Beginning on Wednesday, September 6, Hurricane Irma wreaked a path of devastation across the Caribbean. As of Friday evening, the storm’s death toll stood at 84. It may continue to rise in the coming days, as the affected communities continue to assess the scale of the damage.
For many island nations, the damage caused by the storm has been apocalyptic. In Barbuda, the first island hit by Irma, 90 per cent of buildings were destroyed, and 50 per cent of the population left homeless. The French-administered territory of St Martin was reported to have been 95 per cent destroyed, while more than a million Puerto Ricans were left without power.
One of the strongest hurricanes ever recorded in the Atlantic ocean, Irma initially ranked as a category 5 on the Saffir–Simpson scale, meaning its wind speed was over 252 kilometres per hour. By the time it made landfall in Florida on September 10, Irma had become a category 4 storm, but it did substantial damage to the state nonetheless, destroying one in four homes in the Florida Keys and causing widespread power outages.
The devastation caused by Irma has reawakened controversy over the American Red Cross (ARC) and its handling of donations. Much of this controversy stems from a 2015 report by NPR and ProPublica, which charged the ARC with diverting tens of millions of dollars raised to support vital humanitarian efforts in Haiti. The ARC has denied mishandling relief funds, but has found corruption rumours difficult to shake. As the storm ravaged one Caribbean island after another, many of the region’s inhabitants took to Twitter to beg international observers not to donate to the ARC, and instead to channel much-needed funding to local relief organizations.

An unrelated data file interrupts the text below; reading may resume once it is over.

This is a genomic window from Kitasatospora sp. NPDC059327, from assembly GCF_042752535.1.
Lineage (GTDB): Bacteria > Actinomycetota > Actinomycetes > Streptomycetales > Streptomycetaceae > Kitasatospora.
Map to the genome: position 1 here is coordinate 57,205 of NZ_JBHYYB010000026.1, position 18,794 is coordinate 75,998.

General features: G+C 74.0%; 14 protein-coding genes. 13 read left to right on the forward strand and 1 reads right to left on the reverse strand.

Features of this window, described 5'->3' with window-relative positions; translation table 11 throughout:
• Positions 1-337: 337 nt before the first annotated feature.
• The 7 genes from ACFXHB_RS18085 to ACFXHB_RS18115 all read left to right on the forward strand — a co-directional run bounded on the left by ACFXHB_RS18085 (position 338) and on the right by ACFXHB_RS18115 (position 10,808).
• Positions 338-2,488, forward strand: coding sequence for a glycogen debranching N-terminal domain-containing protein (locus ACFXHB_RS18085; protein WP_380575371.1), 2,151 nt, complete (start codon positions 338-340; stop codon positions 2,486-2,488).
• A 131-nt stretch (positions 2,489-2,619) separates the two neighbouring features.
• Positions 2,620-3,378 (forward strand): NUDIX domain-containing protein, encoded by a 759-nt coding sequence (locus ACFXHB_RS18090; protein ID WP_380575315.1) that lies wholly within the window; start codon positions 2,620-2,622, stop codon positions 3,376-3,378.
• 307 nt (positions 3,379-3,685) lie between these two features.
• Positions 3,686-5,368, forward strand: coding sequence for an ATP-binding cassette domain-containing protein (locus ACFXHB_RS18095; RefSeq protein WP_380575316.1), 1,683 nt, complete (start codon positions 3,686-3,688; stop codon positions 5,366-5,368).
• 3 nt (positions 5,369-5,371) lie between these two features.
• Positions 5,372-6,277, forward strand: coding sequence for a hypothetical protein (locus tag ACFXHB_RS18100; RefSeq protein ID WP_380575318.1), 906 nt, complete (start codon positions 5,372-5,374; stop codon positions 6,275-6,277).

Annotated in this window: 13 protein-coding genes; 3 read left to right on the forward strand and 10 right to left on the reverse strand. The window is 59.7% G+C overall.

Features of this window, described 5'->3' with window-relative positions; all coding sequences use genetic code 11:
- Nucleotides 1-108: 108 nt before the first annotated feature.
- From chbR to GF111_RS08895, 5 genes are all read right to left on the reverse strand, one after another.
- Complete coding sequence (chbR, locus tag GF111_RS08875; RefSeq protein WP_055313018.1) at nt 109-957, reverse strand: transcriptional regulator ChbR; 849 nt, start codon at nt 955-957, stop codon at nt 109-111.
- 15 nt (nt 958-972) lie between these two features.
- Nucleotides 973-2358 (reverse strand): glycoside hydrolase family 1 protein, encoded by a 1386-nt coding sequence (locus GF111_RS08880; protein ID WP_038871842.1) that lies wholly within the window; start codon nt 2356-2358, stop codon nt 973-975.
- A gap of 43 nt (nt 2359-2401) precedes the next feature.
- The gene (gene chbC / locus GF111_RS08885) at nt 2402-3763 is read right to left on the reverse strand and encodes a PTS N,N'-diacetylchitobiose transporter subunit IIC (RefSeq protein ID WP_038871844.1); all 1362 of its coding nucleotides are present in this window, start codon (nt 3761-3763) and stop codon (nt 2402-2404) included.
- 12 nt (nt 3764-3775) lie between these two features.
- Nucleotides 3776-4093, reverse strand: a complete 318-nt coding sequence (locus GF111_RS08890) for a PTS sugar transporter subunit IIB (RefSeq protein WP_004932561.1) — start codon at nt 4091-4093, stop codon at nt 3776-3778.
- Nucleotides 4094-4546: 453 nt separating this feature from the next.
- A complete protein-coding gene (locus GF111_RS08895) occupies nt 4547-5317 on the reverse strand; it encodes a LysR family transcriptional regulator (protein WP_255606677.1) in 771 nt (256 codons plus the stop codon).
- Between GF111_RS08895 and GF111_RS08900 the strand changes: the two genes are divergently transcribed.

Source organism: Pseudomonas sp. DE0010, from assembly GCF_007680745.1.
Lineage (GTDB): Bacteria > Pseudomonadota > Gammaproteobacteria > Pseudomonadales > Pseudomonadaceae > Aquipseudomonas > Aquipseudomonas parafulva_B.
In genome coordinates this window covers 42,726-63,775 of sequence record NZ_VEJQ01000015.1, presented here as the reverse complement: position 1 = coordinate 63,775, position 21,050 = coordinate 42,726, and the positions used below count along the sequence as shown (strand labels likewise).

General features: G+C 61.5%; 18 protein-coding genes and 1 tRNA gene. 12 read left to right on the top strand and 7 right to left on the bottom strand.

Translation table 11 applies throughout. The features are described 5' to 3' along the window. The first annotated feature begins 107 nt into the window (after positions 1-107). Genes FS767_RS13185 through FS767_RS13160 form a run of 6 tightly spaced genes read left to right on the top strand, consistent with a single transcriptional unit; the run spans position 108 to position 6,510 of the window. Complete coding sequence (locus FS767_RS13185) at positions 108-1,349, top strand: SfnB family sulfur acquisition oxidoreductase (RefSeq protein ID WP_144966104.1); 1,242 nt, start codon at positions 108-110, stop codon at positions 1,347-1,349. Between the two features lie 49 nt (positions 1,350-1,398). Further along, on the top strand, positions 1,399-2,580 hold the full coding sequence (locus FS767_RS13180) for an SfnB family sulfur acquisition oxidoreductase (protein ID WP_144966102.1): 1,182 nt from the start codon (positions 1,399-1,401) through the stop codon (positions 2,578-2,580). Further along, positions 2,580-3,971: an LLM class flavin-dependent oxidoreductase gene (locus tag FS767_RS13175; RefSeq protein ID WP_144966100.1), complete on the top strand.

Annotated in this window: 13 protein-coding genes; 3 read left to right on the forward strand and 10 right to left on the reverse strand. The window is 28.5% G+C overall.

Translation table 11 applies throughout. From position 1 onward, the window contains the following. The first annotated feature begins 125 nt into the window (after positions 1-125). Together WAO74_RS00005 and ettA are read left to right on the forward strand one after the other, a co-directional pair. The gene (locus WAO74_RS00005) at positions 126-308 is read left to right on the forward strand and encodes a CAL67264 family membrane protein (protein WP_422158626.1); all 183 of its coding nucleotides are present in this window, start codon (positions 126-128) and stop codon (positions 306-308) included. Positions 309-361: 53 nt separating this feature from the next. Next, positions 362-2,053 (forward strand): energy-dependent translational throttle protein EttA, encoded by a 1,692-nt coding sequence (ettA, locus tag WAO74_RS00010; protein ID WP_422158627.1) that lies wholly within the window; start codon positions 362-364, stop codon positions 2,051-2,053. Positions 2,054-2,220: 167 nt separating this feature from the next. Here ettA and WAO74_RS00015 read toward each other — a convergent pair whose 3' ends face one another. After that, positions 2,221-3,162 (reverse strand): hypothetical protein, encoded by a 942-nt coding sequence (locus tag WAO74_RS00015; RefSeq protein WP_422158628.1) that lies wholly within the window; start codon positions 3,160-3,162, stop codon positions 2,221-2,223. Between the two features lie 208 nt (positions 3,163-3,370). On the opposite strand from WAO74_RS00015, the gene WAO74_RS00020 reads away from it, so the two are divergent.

Both in the U.S. and across the Caribbean, Irma’s impact heightened already vast disparities between wealthy and impoverished communities. In Florida, where the wealth gap is significantly higher than most other states, Miami Beach millionaires left their securely hurricane-proofed mansions in compliance with a mandatory evacuation order. A few miles away in the primarily Black neighbourhood of Liberty City, many residents rode out the storm with limited supplies and little or no protection for their homes.
On the island of St. Martin, a well-known tax haven, an outcry erupted after multiple reports described evacuation boats prioritizing wealthy, white American tourists over the island’s local population. It was also alleged that Air France initially tripled its ticket prices for flights out of St. Martin and nearby St. Barthélemy, rendering them inaccessible to most locals.
Arriving in the immediate aftermath of hurricanes Harvey and Katia, and followed closely by hurricane Jose, Irma has also sparked much debate over the role played by climate change in these consecutive disasters. The consensus seems to be that while climate change cannot be said to have caused any of these storms, it certainly made their impact deadlier. Notably, rising sea levels exacerbate the storm surges (devastating waves and flooding) caused by hurricanes, and warmer temperatures result in more evaporation, and thus heavier rainfall. Many scientific authorities are predicting that the coming decades will bring hurricanes of Irma’s calibre with increasing frequency.
With material from The Guardian, Reuters, RT, and Vox.